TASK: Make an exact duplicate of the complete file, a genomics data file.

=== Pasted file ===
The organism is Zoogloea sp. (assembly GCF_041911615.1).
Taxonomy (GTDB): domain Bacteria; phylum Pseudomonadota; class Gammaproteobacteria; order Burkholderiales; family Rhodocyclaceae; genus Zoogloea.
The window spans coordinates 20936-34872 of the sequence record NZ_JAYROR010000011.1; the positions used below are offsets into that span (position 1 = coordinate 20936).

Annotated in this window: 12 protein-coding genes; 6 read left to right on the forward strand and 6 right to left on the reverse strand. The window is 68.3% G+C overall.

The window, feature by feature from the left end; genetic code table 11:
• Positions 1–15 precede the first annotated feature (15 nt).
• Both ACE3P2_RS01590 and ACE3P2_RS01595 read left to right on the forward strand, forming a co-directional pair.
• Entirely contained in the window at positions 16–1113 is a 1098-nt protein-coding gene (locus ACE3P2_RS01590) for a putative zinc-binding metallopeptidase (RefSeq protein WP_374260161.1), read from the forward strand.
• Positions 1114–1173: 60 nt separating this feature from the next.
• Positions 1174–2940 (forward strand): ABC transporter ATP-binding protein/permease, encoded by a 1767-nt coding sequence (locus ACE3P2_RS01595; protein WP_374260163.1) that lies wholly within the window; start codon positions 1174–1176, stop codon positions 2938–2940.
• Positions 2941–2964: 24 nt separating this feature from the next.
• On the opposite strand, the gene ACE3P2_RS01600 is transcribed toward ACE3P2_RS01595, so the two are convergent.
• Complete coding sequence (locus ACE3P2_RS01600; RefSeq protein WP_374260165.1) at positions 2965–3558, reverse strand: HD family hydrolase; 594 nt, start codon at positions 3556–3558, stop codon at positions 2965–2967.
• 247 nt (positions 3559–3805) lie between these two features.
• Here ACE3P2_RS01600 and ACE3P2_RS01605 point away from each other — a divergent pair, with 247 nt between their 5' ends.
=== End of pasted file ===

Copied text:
The organism is Zoogloea sp. (assembly GCF_041911615.1).
Taxonomy (GTDB): domain Bacteria; phylum Pseudomonadota; class Gammaproteobacteria; order Burkholderiales; family Rhodocyclaceae; genus Zoogloea.
The window spans coordinates 20936-34872 of the sequence record NZ_JAYROR010000011.1; the positions used below are offsets into that span (position 1 = coordinate 20936).

Annotated in this window: 12 protein-coding genes; 6 read left to right on the forward strand and 6 right to left on the reverse strand. The window is 68.3% G+C overall.

The window, feature by feature from the left end; genetic code table 11:
• Positions 1–15 precede the first annotated feature (15 nt).
• Both ACE3P2_RS01590 and ACE3P2_RS01595 read left to right on the forward strand, forming a co-directional pair.
• Entirely contained in the window at positions 16–1113 is a 1098-nt protein-coding gene (locus ACE3P2_RS01590) for a putative zinc-binding metallopeptidase (RefSeq protein WP_374260161.1), read from the forward strand.
• Positions 1114–1173: 60 nt separating this feature from the next.
• Positions 1174–2940 (forward strand): ABC transporter ATP-binding protein/permease, encoded by a 1767-nt coding sequence (locus ACE3P2_RS01595; protein WP_374260163.1) that lies wholly within the window; start codon positions 1174–1176, stop codon positions 2938–2940.
• Positions 2941–2964: 24 nt separating this feature from the next.
• On the opposite strand, the gene ACE3P2_RS01600 is transcribed toward ACE3P2_RS01595, so the two are convergent.
• Complete coding sequence (locus ACE3P2_RS01600; RefSeq protein WP_374260165.1) at positions 2965–3558, reverse strand: HD family hydrolase; 594 nt, start codon at positions 3556–3558, stop codon at positions 2965–2967.
• 247 nt (positions 3559–3805) lie between these two features.
• Here ACE3P2_RS01600 and ACE3P2_RS01605 point away from each other — a divergent pair, with 247 nt between their 5' ends.